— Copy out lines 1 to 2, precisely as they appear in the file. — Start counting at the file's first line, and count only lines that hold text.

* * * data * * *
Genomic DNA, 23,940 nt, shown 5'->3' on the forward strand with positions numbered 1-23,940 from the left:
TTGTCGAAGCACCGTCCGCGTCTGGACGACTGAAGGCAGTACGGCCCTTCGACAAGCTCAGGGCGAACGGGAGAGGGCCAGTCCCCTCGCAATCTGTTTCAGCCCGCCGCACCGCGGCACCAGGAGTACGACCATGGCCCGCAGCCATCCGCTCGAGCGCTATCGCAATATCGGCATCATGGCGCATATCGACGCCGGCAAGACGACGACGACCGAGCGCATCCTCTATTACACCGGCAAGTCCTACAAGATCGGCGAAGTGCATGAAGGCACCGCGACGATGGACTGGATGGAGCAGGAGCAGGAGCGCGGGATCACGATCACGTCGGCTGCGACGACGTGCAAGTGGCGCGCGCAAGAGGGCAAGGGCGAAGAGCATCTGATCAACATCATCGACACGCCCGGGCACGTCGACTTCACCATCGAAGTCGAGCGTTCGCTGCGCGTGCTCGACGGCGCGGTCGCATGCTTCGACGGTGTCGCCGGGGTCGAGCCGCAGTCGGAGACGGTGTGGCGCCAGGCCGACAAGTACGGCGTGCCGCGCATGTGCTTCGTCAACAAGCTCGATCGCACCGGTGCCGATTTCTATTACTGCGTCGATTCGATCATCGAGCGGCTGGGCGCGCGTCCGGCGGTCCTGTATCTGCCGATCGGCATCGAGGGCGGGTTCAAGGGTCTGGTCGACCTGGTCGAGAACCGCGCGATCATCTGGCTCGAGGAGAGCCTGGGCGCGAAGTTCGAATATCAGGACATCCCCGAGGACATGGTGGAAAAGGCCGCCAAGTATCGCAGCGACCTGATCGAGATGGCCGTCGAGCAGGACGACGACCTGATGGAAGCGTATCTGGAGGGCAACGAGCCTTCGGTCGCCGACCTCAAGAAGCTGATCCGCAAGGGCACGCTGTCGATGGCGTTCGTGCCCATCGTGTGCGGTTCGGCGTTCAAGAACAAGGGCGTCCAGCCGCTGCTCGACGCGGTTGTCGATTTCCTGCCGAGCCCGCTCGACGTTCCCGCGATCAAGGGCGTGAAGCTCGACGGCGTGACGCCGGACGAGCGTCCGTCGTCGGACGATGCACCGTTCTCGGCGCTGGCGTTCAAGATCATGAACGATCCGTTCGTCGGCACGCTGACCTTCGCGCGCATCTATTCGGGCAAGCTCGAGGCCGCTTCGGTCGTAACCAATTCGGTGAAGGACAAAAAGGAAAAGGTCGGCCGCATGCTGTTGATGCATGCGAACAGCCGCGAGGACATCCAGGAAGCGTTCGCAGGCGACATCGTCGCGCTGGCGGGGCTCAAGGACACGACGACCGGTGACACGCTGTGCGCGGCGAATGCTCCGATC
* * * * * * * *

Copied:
Genomic DNA, 23,940 nt, shown 5'->3' on the forward strand with positions numbered 1-23,940 from the left:
TTGTCGAAGCACCGTCCGCGTCTGGACGACTGAAGGCAGTACGGCCCTTCGACAAGCTCAGGGCGAACGGGAGAGGGCCAGTCCCCTCGCAATCTGTTTCAGCCCGCCGCACCGCGGCACCAGGAGTACGACCATGGCCCGCAGCCATCCGCTCGAGCGCTATCGCAATATCGGCATCATGGCGCATATCGACGCCGGCAAGACGACGACGACCGAGCGCATCCTCTATTACACCGGCAAGTCCTACAAGATCGGCGAAGTGCATGAAGGCACCGCGACGATGGACTGGATGGAGCAGGAGCAGGAGCGCGGGATCACGATCACGTCGGCTGCGACGACGTGCAAGTGGCGCGCGCAAGAGGGCAAGGGCGAAGAGCATCTGATCAACATCATCGACACGCCCGGGCACGTCGACTTCACCATCGAAGTCGAGCGTTCGCTGCGCGTGCTCGACGGCGCGGTCGCATGCTTCGACGGTGTCGCCGGGGTCGAGCCGCAGTCGGAGACGGTGTGGCGCCAGGCCGACAAGTACGGCGTGCCGCGCATGTGCTTCGTCAACAAGCTCGATCGCACCGGTGCCGATTTCTATTACTGCGTCGATTCGATCATCGAGCGGCTGGGCGCGCGTCCGGCGGTCCTGTATCTGCCGATCGGCATCGAGGGCGGGTTCAAGGGTCTGGTCGACCTGGTCGAGAACCGCGCGATCATCTGGCTCGAGGAGAGCCTGGGCGCGAAGTTCGAATATCAGGACATCCCCGAGGACATGGTGGAAAAGGCCGCCAAGTATCGCAGCGACCTGATCGAGATGGCCGTCGAGCAGGACGACGACCTGATGGAAGCGTATCTGGAGGGCAACGAGCCTTCGGTCGCCGACCTCAAGAAGCTGATCCGCAAGGGCACGCTGTCGATGGCGTTCGTGCCCATCGTGTGCGGTTCGGCGTTCAAGAACAAGGGCGTCCAGCCGCTGCTCGACGCGGTTGTCGATTTCCTGCCGAGCCCGCTCGACGTTCCCGCGATCAAGGGCGTGAAGCTCGACGGCGTGACGCCGGACGAGCGTCCGTCGTCGGACGATGCACCGTTCTCGGCGCTGGCGTTCAAGATCATGAACGATCCGTTCGTCGGCACGCTGACCTTCGCGCGCATCTATTCGGGCAAGCTCGAGGCCGCTTCGGTCGTAACCAATTCGGTGAAGGACAAAAAGGAAAAGGTCGGCCGCATGCTGTTGATGCATGCGAACAGCCGCGAGGACATCCAGGAAGCGTTCGCAGGCGACATCGTCGCGCTGGCGGGGCTCAAGGACACGACGACCGGTGACACGCTGTGCGCGGCGAATGCTCCGATC